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Maddie Baxter


I keep having this image of my hair falling out from my head. It happens most in the mornings. I lather my hair with coconut-scented shampoo and get the vision as the suds slither into the drain.

In this vision, I part my hair off center to the right side of my head, and a firm line splits down my skull. My part looks like a long hairy caterpillar. The bulge of my stomach is pushed against the bathroom countertop as I lean closer and closer in to the mirror. If this vision were to follow my normal morning hair routine, this is the part where I flick my red hairdryer on and watch the steam emit from my hair like a hot spring. This is the part where I drag the comb from root to base to root to base until my hair lays just where I want it. But in this vision, that’s not what happens.

In this vision, I am grabbing the clumps of hair that sit at either side of my part. Eagerly, yet restrained, I slowly pull the clumps of hair farther apart from each other, widening the pale portion of my scalp that is exposed.

I want to keep pulling. I keep having this image of my hair falling out from my head. I keep having this image of my hair falling out of my head.

With enough pressure, I can pop some of the hairline follicles from their home in my head and begin to split the skin of my part softly. My head opens like a gentle ravine, a straight wound with the stitches ripping. There’s never any blood, in this vision, only an ease of green liquid that flows from my scalp, a pale puss that indicates my body is pushing the bad parts out of me. It’s always in my hairline. It’s always at the very front of my scalp. It’s always in the mornings.


Want to know something gross? A long-time anxiety-induced head scratcher and scab picker, I have forced my habits to evolve recently. I assume that this transition occurred because of my change in hair products. Now, sitting in a chair, I have unlocked the unexpected entertainment of scratching a particular section of my scalp and watching my skin flake off in a flurry into my lap.

There’s something hypnotic about watching your body fall off you.

I called my mom the other day.

Me: Hello. I am having a lot of dandruff!

Mom: Do you wash your hair?

Me: Too much. How much would it take for you to send a care package filled with only Selsun Blue?

Mom: I can make it happen.

I am eagerly awaiting my care package filled with Selsun Blue. I keep having these visions of popping the bottle like champagne and letting the dusty blue medication ooze out from the spout. I want to pile a good portion of Selsun Blue in the palm of my hand and apply it directly to where my forehead meets the beginning of my hairline. I can’t wait to feel the selenium sulfide sizzle on the top of my head, letting my crusty scalp know what’s coming. My skin cells will shiver with eager anticipation for their slow re-acquaintance with moisture. Inhaling deeply, my nose will engulf the dentist office scent of menthol and rejoice at such a quintessential indicator of cleanliness.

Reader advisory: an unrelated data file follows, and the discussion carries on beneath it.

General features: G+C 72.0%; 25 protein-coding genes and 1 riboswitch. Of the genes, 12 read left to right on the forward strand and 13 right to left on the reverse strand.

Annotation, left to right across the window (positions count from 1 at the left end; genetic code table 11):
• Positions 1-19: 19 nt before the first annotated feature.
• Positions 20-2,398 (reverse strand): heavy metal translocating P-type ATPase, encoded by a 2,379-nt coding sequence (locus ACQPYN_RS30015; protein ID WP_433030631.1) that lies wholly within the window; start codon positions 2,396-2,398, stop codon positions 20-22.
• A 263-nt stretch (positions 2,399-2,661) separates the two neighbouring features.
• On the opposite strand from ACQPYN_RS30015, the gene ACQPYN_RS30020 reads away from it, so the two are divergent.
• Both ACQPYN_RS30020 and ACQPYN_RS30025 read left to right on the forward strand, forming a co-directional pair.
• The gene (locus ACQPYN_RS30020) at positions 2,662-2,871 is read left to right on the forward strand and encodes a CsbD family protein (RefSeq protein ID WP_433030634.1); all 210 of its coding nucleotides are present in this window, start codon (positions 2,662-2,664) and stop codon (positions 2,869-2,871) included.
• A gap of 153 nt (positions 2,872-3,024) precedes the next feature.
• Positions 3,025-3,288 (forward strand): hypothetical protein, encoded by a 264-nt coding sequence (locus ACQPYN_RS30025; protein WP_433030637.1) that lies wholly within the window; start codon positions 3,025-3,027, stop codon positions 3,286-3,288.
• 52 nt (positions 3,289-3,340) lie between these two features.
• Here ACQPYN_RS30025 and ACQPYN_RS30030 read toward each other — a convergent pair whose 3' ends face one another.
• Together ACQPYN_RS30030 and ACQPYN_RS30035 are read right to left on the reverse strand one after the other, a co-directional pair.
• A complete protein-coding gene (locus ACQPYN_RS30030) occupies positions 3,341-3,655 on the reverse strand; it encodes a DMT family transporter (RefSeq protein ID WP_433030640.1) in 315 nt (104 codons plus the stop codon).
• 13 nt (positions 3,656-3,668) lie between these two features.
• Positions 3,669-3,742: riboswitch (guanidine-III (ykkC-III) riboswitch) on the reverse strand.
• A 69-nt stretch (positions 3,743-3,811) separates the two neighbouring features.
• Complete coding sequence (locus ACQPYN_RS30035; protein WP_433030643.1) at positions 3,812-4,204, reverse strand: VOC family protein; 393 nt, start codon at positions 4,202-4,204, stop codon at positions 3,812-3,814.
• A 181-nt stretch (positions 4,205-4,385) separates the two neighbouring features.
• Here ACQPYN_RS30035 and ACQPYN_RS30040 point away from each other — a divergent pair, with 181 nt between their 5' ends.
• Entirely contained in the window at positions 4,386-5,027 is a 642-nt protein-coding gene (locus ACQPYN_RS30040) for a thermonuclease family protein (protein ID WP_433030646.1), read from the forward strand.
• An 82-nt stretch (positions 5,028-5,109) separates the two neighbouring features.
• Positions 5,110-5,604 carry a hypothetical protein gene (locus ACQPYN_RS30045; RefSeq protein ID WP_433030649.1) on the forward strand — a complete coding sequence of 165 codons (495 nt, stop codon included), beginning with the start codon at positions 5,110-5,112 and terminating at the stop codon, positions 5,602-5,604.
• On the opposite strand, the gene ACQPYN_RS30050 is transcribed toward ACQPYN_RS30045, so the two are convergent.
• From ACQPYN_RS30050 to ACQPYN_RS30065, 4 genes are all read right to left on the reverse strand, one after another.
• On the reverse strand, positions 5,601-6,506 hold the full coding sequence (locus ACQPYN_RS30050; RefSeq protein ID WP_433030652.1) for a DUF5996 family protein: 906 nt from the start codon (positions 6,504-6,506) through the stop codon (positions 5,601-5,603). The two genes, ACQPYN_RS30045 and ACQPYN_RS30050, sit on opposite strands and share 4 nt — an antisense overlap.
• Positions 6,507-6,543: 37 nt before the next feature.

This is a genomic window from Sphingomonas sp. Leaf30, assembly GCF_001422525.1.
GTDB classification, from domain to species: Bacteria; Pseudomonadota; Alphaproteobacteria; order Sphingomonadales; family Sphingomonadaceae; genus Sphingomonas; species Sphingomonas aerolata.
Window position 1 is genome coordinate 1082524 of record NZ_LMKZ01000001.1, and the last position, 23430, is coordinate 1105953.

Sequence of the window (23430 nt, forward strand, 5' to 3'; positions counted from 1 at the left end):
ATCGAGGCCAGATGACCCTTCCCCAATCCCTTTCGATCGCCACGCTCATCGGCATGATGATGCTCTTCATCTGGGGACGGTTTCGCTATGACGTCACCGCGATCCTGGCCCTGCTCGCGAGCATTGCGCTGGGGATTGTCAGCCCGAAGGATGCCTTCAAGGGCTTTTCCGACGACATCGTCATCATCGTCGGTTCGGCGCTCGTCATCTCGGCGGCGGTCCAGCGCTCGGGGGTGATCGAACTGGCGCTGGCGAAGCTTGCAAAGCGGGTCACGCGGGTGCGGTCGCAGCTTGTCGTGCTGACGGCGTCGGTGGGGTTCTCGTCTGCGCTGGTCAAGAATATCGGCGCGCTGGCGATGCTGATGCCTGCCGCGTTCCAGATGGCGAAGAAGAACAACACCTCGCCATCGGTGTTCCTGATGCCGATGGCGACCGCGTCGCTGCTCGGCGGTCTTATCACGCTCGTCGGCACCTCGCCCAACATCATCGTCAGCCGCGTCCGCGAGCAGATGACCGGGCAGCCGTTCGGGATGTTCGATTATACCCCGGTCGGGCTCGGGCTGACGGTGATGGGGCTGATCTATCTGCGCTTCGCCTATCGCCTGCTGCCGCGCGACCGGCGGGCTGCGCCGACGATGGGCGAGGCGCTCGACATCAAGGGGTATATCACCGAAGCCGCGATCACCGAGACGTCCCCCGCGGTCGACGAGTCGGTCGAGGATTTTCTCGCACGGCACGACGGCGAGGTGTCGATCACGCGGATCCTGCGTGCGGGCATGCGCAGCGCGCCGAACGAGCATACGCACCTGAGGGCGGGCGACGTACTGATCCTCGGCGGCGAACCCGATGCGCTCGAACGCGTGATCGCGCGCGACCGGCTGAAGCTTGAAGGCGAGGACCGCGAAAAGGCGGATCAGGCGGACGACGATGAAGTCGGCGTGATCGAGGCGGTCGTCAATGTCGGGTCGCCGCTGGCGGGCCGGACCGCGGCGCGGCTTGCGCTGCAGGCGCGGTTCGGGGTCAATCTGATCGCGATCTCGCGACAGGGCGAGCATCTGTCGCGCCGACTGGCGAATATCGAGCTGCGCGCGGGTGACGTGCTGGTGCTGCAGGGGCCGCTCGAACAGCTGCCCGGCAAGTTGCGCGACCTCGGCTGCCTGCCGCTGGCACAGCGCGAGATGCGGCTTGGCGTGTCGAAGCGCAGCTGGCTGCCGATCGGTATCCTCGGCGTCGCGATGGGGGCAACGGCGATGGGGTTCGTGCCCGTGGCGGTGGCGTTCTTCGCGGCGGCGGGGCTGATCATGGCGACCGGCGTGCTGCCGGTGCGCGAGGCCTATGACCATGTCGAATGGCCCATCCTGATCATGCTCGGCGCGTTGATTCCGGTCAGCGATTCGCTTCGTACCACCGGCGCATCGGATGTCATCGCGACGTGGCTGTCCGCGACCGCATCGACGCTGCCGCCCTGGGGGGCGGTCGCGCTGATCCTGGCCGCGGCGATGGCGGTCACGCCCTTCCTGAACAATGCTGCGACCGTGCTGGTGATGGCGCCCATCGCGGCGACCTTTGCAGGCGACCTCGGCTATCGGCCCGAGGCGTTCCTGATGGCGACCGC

The Wikipedia page for dandruff declares: “there is no known cure for dandruff.” I am doomed. I can apply Selsun Blue to my hair part for the rest of my life but that will never save me from the underlying paranoia that will be deeply seeded in my heart until I die, knowing that if I for one-day stop using Selsun Blue my scalp will immediately regress to its arid, flaky disposition, continuing my body’s inextinguishable instinct to shed from one layer to the next.

I want to be clean. I want to be clean in the way that birds are when they molt, shedding their feathers to grow newer, brighter ones. A snake grinding against rough wood to slip itself out from its old skin, leaving it in its slithery path. A hermit crab, buried underneath the sand in the early morning, eating the exoskeleton that it sheds.

When I pull my hair apart, in that split middle, I want to see a crisp line of follicles, not one unhinged from its buried root. I want to see each hair resting in linear monotony, and I want to pull and pull and pull and not have any pop.

I keep having this vision of my hair falling out of my head. It’s always in the mornings, in the shower, when I’m washing my hair and I can’t seem to scrub hard enough. It’s always in the mornings. 

Madeline Baxter lives and writes in Richmond, Virginia. She is currently working on her first collection of poetry. This essay is about her dandruff problem.